AP will use robots to write some business stories

AP will announce Monday that it plans to use automation technology from a company called Automated Insights to produce stories about earnings reports. The software means that “instead of providing 300 stories manually, we can provide up to 4,400 automatically for companies throughout the United States each quarter,” AP Managing Editor Lou Ferrara writes in a Q&A.

That does not mean job cuts or less coverage, Ferrara writes: “If anything, we are doubling down on the journalism we will do around earnings reports and business coverage.” Instead, he writes, “our journalists will focus on reporting and writing stories about what the numbers mean and what gets said in earnings calls on the day of the release, identifying trends and finding exclusive stories we can publish at the time of the earnings reports.”

The data for the stories will come from Zacks Investment Research. AP has used automation to produce a “good chunk” of its sports agate for years, Ferrara writes. In May, AP said it had agreed to sell its stake in STATS LLC, which produces sports data. AP contributed to a recent financing round for Automated Insights.

“We flipped the standard content creation model on its head,” Automated Insights CEO Robbie Allen told Poynter’s Sam Kirkland earlier this year. “The standard way of creating content is, ‘I hope a million people read this.’ Our model is the inverse of that. We want to create a million pieces of content with one individual reading each copy.”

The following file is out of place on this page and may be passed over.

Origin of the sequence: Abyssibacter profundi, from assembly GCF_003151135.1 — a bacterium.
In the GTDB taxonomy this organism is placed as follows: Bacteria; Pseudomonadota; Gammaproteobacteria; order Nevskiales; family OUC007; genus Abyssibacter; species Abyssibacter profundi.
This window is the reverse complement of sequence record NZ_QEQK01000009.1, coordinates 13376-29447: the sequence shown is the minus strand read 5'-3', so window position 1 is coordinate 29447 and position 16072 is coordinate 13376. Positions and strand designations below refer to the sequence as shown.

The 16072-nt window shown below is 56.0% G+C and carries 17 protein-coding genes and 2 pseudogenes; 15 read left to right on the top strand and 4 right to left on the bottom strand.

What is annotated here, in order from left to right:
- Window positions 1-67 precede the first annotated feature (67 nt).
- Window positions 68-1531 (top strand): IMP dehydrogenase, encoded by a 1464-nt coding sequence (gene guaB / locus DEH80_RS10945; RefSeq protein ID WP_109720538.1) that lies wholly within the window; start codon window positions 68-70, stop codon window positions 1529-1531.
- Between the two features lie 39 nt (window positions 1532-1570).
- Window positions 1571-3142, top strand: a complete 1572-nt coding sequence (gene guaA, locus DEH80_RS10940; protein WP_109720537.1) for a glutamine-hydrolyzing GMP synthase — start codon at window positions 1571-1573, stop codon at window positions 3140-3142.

The stories will begin in July. They’ll be labeled “as being produced automatically with material from Zacks,” Ferrara writes.

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  • http://google.com/+WalterSchaerer Walter Schärer

    I get my Google Analytics weekly report via Quill Engage. They provide an automated analysis, the English is proper and the insights reasonably helpful. Not bad for a robot!

  • beejd

    Of course, this means that irregularities are likely to be missed, and creative accountants will be able to get away with even more. Nobody asking questions, or putting the pieces together.

  • Desire Athow

    That new technology doesn’t need human beings to generate the content, instead relying on algorithms to do it. Human are expensive, prone to mistakes and unreliable (I’m being sarcastic here).

  • http://alephblog.com David_Merkel

    AP gets what it deserves. Zacks’ robotic content is available at Yahoo! Finance, and it is so reliably bad, that I do not read it. AP must want to further destroy its brand.

  • Religionistheenemy.

    Is this how the robots take control?

  • Sally Bahner

    Oh, please, no.

  • John Pilge

    I wonder if the articles will still used the typical line, “… was unavailable for comment.” Perhaps the companies will have an automated PR line, “Press one for comments on earnings, press two for comments on rumors…”

  • canardnoir

    Weren’t many newsrooms already doing this? – By using lower-paid interns and freshmen J-school grads to rewrite press release and allowing them to stamp their bylines on the finished product?

    And if that little copy-generating method didn’t “…flipped the standard content creation model on its head…” – perhaps the lack of fact checking and embedded errors, already has?